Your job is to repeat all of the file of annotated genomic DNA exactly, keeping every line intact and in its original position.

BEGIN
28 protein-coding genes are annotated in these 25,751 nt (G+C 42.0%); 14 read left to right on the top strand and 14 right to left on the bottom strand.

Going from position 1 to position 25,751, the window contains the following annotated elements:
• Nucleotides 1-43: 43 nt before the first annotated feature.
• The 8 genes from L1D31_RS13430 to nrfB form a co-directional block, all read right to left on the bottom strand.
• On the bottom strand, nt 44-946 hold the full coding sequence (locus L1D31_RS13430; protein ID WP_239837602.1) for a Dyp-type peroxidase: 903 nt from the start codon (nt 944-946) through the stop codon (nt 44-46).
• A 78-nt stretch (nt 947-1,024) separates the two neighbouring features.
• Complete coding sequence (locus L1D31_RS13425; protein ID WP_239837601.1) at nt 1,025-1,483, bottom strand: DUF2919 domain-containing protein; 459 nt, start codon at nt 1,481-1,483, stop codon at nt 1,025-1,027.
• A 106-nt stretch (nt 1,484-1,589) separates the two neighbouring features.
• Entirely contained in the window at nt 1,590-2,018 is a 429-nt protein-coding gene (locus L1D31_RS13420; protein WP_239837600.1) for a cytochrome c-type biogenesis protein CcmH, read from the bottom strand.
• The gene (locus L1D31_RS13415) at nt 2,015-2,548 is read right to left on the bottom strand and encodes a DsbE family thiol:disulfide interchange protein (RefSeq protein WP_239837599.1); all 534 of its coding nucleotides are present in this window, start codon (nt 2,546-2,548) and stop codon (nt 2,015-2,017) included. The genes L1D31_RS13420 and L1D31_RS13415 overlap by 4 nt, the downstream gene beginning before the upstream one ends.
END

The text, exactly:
28 protein-coding genes are annotated in these 25,751 nt (G+C 42.0%); 14 read left to right on the top strand and 14 right to left on the bottom strand.

Going from position 1 to position 25,751, the window contains the following annotated elements:
• Nucleotides 1-43: 43 nt before the first annotated feature.
• The 8 genes from L1D31_RS13430 to nrfB form a co-directional block, all read right to left on the bottom strand.
• On the bottom strand, nt 44-946 hold the full coding sequence (locus L1D31_RS13430; protein ID WP_239837602.1) for a Dyp-type peroxidase: 903 nt from the start codon (nt 944-946) through the stop codon (nt 44-46).
• A 78-nt stretch (nt 947-1,024) separates the two neighbouring features.
• Complete coding sequence (locus L1D31_RS13425; protein ID WP_239837601.1) at nt 1,025-1,483, bottom strand: DUF2919 domain-containing protein; 459 nt, start codon at nt 1,481-1,483, stop codon at nt 1,025-1,027.
• A 106-nt stretch (nt 1,484-1,589) separates the two neighbouring features.
• Entirely contained in the window at nt 1,590-2,018 is a 429-nt protein-coding gene (locus L1D31_RS13420; protein WP_239837600.1) for a cytochrome c-type biogenesis protein CcmH, read from the bottom strand.
• The gene (locus L1D31_RS13415) at nt 2,015-2,548 is read right to left on the bottom strand and encodes a DsbE family thiol:disulfide interchange protein (RefSeq protein WP_239837599.1); all 534 of its coding nucleotides are present in this window, start codon (nt 2,546-2,548) and stop codon (nt 2,015-2,017) included. The genes L1D31_RS13420 and L1D31_RS13415 overlap by 4 nt, the downstream gene beginning before the upstream one ends.